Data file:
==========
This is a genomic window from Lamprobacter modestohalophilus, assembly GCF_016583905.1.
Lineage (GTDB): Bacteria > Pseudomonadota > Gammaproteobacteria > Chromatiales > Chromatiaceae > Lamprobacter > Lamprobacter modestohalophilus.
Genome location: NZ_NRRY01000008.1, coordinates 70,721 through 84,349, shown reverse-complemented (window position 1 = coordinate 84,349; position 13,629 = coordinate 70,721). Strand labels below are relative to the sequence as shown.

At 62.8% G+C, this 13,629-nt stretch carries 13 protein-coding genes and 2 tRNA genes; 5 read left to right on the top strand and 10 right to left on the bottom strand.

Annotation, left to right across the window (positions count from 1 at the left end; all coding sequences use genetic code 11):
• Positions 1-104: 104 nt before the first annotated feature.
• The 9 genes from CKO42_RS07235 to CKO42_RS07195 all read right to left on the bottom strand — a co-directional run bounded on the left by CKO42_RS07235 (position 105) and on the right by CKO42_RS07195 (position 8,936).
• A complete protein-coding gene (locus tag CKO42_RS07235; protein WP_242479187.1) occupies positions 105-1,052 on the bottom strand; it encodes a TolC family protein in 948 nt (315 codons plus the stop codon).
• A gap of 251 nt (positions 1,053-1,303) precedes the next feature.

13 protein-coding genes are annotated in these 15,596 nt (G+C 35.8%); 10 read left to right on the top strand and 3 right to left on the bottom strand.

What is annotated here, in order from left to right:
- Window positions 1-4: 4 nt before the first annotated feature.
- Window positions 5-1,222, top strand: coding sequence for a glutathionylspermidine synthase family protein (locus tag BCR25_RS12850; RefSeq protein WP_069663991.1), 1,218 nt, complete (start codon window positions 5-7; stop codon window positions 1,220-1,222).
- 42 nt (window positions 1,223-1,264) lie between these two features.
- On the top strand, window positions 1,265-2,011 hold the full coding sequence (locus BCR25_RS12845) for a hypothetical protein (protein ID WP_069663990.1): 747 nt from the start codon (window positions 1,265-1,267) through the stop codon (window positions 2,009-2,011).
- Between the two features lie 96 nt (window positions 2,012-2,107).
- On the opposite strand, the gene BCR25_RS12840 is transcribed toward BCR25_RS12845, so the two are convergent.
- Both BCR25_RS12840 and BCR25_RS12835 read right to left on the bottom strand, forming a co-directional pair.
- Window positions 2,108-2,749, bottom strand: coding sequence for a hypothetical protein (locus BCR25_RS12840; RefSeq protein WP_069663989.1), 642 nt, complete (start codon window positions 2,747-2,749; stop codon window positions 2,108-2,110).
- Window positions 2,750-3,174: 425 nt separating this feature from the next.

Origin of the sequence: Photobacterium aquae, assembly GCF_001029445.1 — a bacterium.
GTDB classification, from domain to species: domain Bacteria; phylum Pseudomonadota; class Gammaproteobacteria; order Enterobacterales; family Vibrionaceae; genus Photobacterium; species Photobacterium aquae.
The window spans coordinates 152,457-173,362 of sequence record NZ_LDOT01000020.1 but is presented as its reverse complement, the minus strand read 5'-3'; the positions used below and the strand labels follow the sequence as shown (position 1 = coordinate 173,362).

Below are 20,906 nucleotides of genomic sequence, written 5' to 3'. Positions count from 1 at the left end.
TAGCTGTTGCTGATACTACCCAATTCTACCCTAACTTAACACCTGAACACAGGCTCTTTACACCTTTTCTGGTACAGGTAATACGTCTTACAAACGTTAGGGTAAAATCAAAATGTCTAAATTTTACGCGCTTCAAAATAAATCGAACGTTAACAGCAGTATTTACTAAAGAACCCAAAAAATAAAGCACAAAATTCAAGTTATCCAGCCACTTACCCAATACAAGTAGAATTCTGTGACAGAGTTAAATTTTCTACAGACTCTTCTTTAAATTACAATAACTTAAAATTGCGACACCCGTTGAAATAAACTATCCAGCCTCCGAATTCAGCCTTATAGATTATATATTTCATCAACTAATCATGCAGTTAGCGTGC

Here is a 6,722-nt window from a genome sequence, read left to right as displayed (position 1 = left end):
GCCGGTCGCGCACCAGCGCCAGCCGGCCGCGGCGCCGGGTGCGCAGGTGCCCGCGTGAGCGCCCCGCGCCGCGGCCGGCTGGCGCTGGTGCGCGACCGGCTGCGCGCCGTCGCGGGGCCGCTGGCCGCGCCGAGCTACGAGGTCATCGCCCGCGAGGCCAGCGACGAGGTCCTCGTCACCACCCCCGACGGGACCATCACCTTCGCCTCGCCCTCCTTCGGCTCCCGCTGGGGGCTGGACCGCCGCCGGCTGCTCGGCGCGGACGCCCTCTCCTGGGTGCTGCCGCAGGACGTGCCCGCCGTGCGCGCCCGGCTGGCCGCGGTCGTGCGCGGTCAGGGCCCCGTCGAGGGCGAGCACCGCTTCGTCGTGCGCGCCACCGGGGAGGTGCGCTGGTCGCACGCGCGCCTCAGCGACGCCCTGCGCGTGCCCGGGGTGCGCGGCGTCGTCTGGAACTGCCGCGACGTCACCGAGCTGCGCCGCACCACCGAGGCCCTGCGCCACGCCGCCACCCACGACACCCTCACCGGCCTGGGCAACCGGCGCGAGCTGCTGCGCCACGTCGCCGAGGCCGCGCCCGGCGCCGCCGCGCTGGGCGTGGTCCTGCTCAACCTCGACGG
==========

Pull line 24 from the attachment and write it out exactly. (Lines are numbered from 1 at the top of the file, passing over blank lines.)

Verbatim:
Below are 20,906 nucleotides of genomic sequence, written 5' to 3'. Positions count from 1 at the left end.